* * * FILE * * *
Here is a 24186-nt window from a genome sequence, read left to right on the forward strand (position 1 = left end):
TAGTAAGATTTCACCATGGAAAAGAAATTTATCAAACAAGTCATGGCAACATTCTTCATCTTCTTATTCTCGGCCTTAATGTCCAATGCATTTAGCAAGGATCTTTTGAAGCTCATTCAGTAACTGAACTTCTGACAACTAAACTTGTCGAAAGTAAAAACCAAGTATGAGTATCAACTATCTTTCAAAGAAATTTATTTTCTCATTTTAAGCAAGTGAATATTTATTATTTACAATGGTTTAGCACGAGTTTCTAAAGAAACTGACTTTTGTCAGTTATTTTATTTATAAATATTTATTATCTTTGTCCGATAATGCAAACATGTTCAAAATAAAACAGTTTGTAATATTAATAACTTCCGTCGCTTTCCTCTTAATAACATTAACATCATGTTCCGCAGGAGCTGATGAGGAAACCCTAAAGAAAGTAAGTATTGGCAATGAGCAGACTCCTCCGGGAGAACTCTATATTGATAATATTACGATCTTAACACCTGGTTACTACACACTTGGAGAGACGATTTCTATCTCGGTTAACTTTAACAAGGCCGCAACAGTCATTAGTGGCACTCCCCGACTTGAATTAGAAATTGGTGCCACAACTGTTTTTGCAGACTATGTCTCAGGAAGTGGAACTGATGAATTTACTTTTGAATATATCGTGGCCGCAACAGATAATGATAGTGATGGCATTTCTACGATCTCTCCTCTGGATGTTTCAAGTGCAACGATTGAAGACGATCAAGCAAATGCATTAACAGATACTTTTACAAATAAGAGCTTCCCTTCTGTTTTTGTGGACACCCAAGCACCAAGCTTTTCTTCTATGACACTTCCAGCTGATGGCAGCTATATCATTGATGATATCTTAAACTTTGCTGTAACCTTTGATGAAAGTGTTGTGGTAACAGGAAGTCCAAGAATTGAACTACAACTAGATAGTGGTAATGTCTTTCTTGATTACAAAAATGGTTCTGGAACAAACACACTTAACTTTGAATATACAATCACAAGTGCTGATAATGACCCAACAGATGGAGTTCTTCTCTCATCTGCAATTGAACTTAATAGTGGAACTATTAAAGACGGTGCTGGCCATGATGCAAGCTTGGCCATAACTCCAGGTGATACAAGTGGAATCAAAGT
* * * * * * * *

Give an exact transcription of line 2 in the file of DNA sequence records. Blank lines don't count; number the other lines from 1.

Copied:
TAGTAAGATTTCACCATGGAAAAGAAATTTATCAAACAAGTCATGGCAACATTCTTCATCTTCTTATTCTCGGCCTTAATGTCCAATGCATTTAGCAAGGATCTTTTGAAGCTCATTCAGTAACTGAACTTCTGACAACTAAACTTGTCGAAAGTAAAAACCAAGTATGAGTATCAACTATCTTTCAAAGAAATTTATTTTCTCATTTTAAGCAAGTGAATATTTATTATTTACAATGGTTTAGCACGAGTTTCTAAAGAAACTGACTTTTGTCAGTTATTTTATTTATAAATATTTATTATCTTTGTCCGATAATGCAAACATGTTCAAAATAAAACAGTTTGTAATATTAATAACTTCCGTCGCTTTCCTCTTAATAACATTAACATCATGTTCCGCAGGAGCTGATGAGGAAACCCTAAAGAAAGTAAGTATTGGCAATGAGCAGACTCCTCCGGGAGAACTCTATATTGATAATATTACGATCTTAACACCTGGTTACTACACACTTGGAGAGACGATTTCTATCTCGGTTAACTTTAACAAGGCCGCAACAGTCATTAGTGGCACTCCCCGACTTGAATTAGAAATTGGTGCCACAACTGTTTTTGCAGACTATGTCTCAGGAAGTGGAACTGATGAATTTACTTTTGAATATATCGTGGCCGCAACAGATAATGATAGTGATGGCATTTCTACGATCTCTCCTCTGGATGTTTCAAGTGCAACGATTGAAGACGATCAAGCAAATGCATTAACAGATACTTTTACAAATAAGAGCTTCCCTTCTGTTTTTGTGGACACCCAAGCACCAAGCTTTTCTTCTATGACACTTCCAGCTGATGGCAGCTATATCATTGATGATATCTTAAACTTTGCTGTAACCTTTGATGAAAGTGTTGTGGTAACAGGAAGTCCAAGAATTGAACTACAACTAGATAGTGGTAATGTCTTTCTTGATTACAAAAATGGTTCTGGAACAAACACACTTAACTTTGAATATACAATCACAAGTGCTGATAATGACCCAACAGATGGAGTTCTTCTCTCATCTGCAATTGAACTTAATAGTGGAACTATTAAAGACGGTGCTGGCCATGATGCAAGCTTGGCCATAACTCCAGGTGATACAAGTGGAATCAAAGT